A Conditional Sentence describes the condition that is necessary for a particular result to happen. conditional Sentences have two parts:`1. The ‘if clause’ (conditional clause) 2. The main clause.example:if you work hard during your examination, I will get you a watch.
Both the condition and result are very likely to happen. The “if clause” in the sentence is the first segment, “if you work hard during your examinations”. The main clause is, “I will get you a watch”.
The conjunction if, even if, when, whenever, whether, and unless often appear in conditional sentences.
It is possible to use other words instead of if in first conditional sentences:
|ALTERNATIVE TO “IF”||WHY USE IT?||EXAMPLE|
|When||When the “condition” will definitely happen.||When I die, I’ll leave all my money to charity.|
|As soon as||To emphasize immediacy||This situation is very urgent. I’ll call you as soon as I have more information.|
|Unless||In place of “if not”||You’ll fail the test unless you study.|
= You’ll fail the test if you don’t study.
Let’s study each case separately.
WHEN: WHEN THE “CONDITION” WILL DEFINITELY HAPPEN IN THE FUTURE.
Look at the difference between these two sentences:
- If I see Sam, I’ll give him your message. (I’m not sure if I will see him or not)
- When I see Sam, I’ll give him your message. (I will definitely see Sam)
AS SOON AS: TO EMPHASIZE IMMEDIACY.
- My feet hurt! As soon as I get home, I’m going to take off these high heels.
- As soon as we have enough money saved, we’ll take a vacation to Costa Rica. We can’t wait!
- I’ll respond to your e-mail as soon as I can.
UNLESS: SUBSTITUTE FOR “IF NOT.”
- You won’t lose any weight unless you start eating healthier food.
= You won’t lose any weight if you don’t start eating healthier food.
- I’m not going to dance unless somebody invites me.
= I’m not going to dance if somebody doesn’t invite me.
- Unless there’s an emergency at work, I’ll be home on time.
= If there’s not an emergency at work, I’ll be home on time.
Use the Second Conditional to talk about impossible, imaginary, or unlikely situations:
- If I were an animal, I’d be a tiger. (impossible)
- What would you do if you had a billion dollars? (imaginary)
- If Americans ate less fast food, they’d be healthier. (unlikely)
There are two parts to a second conditional sentence: the condition and the result:
|If he exercised more,||he’d be thinner.|
|If I were taller,||I could be a professional basketball player.|
|If the teacher spoke more slowly,||we’d understand her better.|
|If your company went bankrupt,||what would you do?|
It is possible to reverse the condition and the result:
If you slept 8 hours every night, you’d feel better
= You’d feel better if you slept 8 hours every night.
HOW TO FORM THE SECOND CONDITIONAL:
CONDITION: if + subject + past simple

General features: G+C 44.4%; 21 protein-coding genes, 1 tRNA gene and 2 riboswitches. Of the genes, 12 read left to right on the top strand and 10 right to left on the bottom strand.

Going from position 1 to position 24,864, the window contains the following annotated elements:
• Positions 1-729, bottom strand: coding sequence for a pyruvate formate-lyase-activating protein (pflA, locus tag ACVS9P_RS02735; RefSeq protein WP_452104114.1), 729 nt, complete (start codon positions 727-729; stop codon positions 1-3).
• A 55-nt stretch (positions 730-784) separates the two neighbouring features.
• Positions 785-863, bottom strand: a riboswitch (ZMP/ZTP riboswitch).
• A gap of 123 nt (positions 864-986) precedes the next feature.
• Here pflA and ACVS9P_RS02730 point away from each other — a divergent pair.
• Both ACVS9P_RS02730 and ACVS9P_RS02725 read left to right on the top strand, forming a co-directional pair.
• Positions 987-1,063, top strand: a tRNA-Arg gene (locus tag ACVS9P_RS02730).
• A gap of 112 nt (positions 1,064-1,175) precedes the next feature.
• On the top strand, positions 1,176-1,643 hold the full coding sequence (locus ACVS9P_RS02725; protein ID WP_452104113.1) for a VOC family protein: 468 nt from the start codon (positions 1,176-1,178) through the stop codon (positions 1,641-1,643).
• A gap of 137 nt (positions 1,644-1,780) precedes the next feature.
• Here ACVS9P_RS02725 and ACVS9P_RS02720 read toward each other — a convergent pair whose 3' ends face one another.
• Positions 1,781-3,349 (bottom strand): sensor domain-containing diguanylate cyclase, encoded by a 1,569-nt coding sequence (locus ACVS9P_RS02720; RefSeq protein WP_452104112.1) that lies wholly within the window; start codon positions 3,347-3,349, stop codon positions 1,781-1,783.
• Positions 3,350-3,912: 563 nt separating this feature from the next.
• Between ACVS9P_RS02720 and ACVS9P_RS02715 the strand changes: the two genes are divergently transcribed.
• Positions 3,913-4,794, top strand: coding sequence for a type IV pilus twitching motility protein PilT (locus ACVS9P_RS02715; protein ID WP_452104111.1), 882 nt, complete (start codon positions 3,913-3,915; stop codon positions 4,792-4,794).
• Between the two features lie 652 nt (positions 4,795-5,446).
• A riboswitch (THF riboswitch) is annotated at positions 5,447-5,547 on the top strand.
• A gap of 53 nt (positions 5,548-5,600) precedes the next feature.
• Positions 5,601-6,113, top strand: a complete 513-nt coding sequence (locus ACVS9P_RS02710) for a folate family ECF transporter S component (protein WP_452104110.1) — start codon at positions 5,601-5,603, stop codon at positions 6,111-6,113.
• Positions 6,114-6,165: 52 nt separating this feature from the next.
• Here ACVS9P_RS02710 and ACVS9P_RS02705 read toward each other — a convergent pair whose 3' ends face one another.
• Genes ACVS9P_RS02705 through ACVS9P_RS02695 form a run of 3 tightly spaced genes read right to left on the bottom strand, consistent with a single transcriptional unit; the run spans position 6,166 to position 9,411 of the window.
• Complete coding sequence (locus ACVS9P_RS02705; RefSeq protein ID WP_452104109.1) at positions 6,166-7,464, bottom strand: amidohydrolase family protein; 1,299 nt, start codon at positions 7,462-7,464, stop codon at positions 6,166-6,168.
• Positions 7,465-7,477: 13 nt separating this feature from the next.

RESULT: subject + would/might/could + verb
With would, it’s common to use the contractions:
I’d, you’d, he’d, she’d, we’d, they’d
WHAT’S THE DIFFERENCE BETWEEN WOULD, MIGHT, AND COULD?
would – the result is more definite or certain
If Peter asked Karen to marry him, she would say yes.
(In this case, we know that Karen loves Peter very much)
might – the result may or may not happen
If Peter asked Karen to marry him, she might say yes… but she might say no. (In this case, we aren’t sure if Karen loves Peter or not)
could – to talk about possible results
If I had a million dollars, I could do anything! I could buy a new car every month, I could have my own helicopter, I could live in a mansion, I could eat expensive gourmet food, I could quit my job…
(could emphasizes the opening of possibilities)
SECOND CONDITIONAL QUIZ
If I were you, __________ a new house.
I’d help you if I ___________ more about graphics.
___________ happier if he stopped worrying about his insecurities.
If we _____________ so much, we’d have time to take dance classes.
If you ____________ one thing about your personality, what would you change?
My manager ______________ so stressed if he stops procastinating.
You _____________ more things done if you didn’t spend so much time on the internet!
What ________________ if you didn’t have to go to work on Monday?
|A||do you do|
|B||did you do|
|C||would you do|
If ____________ a car accident happen, I’d call police and ambulance immediately.
|A||I could see|
If I met Saif Ali Khan, ____________ him for an selfie!
|C||I didn’t ask|
Points to Ponder:
A conditional sentence describes the condition that is necessary for a particular result to happen. Conditional sentences have two parts:1. The “if clause” (conditional clause)2. The main clause
Types of Conditional sentences:
1. Real Conditional
If (Present Tense) Main (Simple Future).ex- If I win the lottery, I can go to US.
2. Hypothetical Conditional If (Past Tense) Main (would)
ex- If you supervised it, the whole operation would be successful.
If (were) Main (would)
ex- If I were the Prime Minister, I would do a great job.
3. Impossible Conditional
If (Past Present) Main (would have + III form)
ex- If I had won the lottery, I would have gone to Kashmir.